If your passport or driver’s license includes a full middle name that you don’t normally use, you will have to include that name on your ticket the next time you fly within the United States and by December if you fly overseas. That new requirement seems to be sneaking up on a lot of travelers and apparently on airlines as well.
The requirement from the Transportation Security Administration is supposed to make it easier for travelers, airlines and the TSA to avoid ID hassles at airports. Because the master lists of questionable travelers apparently are in full-name format, the TSA wants to make sure that travel documents conform to its lists. The requirement was supposed to take effect May 15 for domestic travel, but when I spoke to people in the industry before that, some expected it to be pushed back a month or so.
As I understand it, the principle of the new rule is that you must travel under your name as it appears on the ID you use to get on a flight, which generally means either a passport or a driver’s license domestically; a passport or a passport-derived “enhanced” driver’s license internationally.
Under the new rule, when you make a flight reservation, each airline is supposed to get your full name and pass it along to the TSA. An agency spokesman said your ticket and/or boarding pass also should have your full name.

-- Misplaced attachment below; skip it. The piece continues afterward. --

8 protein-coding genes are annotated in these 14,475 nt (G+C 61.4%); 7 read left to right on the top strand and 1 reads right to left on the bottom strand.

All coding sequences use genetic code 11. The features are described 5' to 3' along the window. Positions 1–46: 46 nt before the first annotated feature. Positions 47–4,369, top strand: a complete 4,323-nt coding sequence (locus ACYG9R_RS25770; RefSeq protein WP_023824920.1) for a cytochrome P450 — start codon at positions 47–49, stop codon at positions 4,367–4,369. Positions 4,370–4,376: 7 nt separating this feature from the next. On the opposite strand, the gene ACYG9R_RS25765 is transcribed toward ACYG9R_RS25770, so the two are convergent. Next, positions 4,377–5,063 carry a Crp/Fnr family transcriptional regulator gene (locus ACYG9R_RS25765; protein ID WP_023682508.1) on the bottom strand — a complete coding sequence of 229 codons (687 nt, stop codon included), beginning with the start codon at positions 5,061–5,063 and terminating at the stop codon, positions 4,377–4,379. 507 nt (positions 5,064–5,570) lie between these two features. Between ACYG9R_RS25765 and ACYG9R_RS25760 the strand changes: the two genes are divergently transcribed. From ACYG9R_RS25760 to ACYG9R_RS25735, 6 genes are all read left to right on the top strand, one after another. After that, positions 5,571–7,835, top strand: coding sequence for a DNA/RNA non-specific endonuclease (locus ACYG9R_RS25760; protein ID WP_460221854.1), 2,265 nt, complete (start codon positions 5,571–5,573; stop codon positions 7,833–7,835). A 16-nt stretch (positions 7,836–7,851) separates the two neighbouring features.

The requirement poses no problem for you if your passport and driver’s license are issued in the form that you normally use in travel. For many, that means first name, middle initial and last name or first and last if you have no middle. As long as your ticket has the name on your ID, the TSA won’t give you any problems.
But if your official documents include your middle name but you don’t use it for travel arrangements, you could be in for some grief.
Even more troubling is the possibility that you will have to change one or more of your charge cards. These days, you often have to show the card you used to purchase your e-ticket to an agent when you check in for a flight, and you could encounter a problem if the names don’t agree.
The TSA has announced it will be lenient in case of small differences,